Steamboat Springs Regina Wendler is enjoying her new ride.
It’s not a Mustang. It’s not a Bronco or a Charger. In fact, Wendler’s new ride isn’t a car at all.
It's a Belgian Warmblood horse named Walter, and last month, the pair captured two dressage titles and scored well in a couple of open class events at horse shows in Parker.
The top finishes capped off a successful summer for Wendler and Walter. Walter’s finishes were good enough to earn him a Silver Medal from the Belgian Warmblood Society, and Wendler is excited about the horse’s promising future.
“We bought him in February,” Wendler said about Walter. “He had only showed in Level 1 classes and had never shown at the second level.”
Wendler, who works as a trainer in the Steamboat Springs area and has competed in dressage for 14 years, has been working with her new horse five days per week and taking Walter to Boulder to work with another trainer twice per month since purchasing the horse.
She said Walter had a limited competitive schedule this summer but showed very well in the events that Wendler entered, which helped the pair to qualify for the end-of-summer championships.
Wendler feels like she has developed a special bond with Walter in the short time they’ve been working together and says the future is promising.
“Every time we get in the arena, he is always happy to go to work,” Wendler says. “Some of the judges referred to us as the happy couple, and Walter is a horse that truly enjoys his job. “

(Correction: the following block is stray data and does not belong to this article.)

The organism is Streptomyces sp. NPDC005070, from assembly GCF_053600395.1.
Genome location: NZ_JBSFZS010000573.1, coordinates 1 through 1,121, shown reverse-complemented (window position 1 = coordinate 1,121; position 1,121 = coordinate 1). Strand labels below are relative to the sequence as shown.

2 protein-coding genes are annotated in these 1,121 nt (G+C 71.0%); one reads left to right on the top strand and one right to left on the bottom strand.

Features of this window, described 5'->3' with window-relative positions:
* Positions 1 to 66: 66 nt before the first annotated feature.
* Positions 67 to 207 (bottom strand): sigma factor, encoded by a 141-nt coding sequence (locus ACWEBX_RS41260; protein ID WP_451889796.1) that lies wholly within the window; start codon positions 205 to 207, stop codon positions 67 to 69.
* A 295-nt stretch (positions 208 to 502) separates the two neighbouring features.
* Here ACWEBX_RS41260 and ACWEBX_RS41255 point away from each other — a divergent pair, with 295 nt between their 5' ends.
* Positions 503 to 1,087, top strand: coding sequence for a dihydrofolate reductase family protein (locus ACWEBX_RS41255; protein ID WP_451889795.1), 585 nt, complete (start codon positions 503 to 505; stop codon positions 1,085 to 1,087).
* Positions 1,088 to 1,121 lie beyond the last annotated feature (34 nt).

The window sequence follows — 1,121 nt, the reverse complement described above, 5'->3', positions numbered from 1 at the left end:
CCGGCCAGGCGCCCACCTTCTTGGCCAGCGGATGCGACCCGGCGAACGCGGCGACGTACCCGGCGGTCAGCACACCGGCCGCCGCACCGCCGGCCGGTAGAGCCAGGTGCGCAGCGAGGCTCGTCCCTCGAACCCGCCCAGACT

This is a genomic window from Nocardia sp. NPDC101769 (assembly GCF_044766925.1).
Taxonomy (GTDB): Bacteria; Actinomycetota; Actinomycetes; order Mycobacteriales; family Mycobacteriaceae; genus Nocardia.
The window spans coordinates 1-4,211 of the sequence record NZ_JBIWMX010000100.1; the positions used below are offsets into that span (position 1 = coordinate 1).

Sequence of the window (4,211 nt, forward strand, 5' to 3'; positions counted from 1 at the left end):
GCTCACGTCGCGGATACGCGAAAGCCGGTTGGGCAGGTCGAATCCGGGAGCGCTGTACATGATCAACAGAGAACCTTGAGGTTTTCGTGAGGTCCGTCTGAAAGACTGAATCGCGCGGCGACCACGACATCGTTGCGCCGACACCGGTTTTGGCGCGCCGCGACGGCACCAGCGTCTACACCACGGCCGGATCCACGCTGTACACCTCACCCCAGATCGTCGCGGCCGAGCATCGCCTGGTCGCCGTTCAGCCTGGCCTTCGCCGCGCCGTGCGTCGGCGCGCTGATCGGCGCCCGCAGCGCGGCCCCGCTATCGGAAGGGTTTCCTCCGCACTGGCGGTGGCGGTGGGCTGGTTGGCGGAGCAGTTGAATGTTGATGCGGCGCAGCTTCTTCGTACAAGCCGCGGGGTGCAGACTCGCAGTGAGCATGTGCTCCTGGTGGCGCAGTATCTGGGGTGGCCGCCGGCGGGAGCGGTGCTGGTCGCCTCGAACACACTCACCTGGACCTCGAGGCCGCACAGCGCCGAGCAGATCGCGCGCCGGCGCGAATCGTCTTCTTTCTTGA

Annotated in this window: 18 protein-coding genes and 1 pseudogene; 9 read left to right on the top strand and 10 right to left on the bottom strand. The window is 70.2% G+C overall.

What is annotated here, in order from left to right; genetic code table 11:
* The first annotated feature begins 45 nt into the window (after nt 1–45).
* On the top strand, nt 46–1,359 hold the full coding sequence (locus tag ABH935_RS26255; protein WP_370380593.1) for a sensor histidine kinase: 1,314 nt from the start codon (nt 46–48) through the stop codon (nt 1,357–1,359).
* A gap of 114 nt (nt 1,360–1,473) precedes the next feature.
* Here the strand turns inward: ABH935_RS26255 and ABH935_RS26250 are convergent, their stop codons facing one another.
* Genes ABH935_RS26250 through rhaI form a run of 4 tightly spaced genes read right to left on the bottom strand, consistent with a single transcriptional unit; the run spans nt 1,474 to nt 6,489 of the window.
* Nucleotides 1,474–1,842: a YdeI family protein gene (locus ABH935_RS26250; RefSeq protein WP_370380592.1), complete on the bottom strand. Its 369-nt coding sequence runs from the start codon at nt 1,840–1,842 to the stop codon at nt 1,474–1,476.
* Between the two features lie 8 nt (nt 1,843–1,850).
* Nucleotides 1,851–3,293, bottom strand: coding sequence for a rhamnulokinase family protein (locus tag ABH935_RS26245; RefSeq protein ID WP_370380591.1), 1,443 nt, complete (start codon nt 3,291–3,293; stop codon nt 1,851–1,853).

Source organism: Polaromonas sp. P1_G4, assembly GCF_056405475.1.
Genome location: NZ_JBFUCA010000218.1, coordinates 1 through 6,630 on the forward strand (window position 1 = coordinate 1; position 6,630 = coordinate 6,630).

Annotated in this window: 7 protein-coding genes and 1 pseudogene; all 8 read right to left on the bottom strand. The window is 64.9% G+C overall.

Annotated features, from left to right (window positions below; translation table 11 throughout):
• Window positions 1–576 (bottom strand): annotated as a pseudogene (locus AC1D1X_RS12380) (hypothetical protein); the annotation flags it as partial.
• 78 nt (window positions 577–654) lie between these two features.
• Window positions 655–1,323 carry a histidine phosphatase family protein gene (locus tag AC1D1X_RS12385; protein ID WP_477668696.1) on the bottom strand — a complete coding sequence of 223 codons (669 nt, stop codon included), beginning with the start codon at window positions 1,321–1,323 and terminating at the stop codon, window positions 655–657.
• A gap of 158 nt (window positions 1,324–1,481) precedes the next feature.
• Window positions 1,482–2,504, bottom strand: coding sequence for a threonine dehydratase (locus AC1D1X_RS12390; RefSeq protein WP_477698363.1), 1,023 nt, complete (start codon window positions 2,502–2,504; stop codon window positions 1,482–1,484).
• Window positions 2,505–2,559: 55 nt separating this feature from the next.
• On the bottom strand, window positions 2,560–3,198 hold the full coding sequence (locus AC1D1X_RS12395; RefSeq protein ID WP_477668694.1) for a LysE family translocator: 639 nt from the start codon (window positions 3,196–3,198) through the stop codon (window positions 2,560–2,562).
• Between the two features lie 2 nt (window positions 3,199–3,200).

On Sept. 19, Walter and Wendler scored a 68 percent to win the Rocky Mountain Dressage Society’s second level open championship. The next day, the pair scored a 69 to win the second level open championship for United States Dressage Federation’s Regional 5. The team qualified to compete in the national championships, which will take place in early November in Kentucky, but Wendler had not nominated herself and has no plans of going to the high level event.
“I never expected to do this well,” Wendler said. “My goal is to go next year, and I feel like I still have plenty of time.”
The dressage season normally stretches from April to September in Colorado. Wendler said the championships were the finale of her season with Walter. But she plans to keep working this winter and hopefully have continued success next year.
In dressage, the riders and horses are judged by a panel as they complete a set course in the riding arena. Typically, the team hopes to score 60 percent or higher. The mid- and high-60s are considered a good ride, a score in the 70s is excellent, and Olympic-caliber competitors usually score in the low 80 percent range.
Walter scored a 70 and a 72 in two open class events following the championships.
Wendler hopes Walter someday will be recognized by the International Federation of Equestrian Sports and will be afforded the chance to compete at the highest levels in the sport of dressage. He isn’t their yet, but with a little work, Wendler thinks the sky is the limit for her new ride.
To reach John F. Russell, call 970-871-4209, email jrussell@SteamboatToday.com or follow him on Twitter @Framp1966
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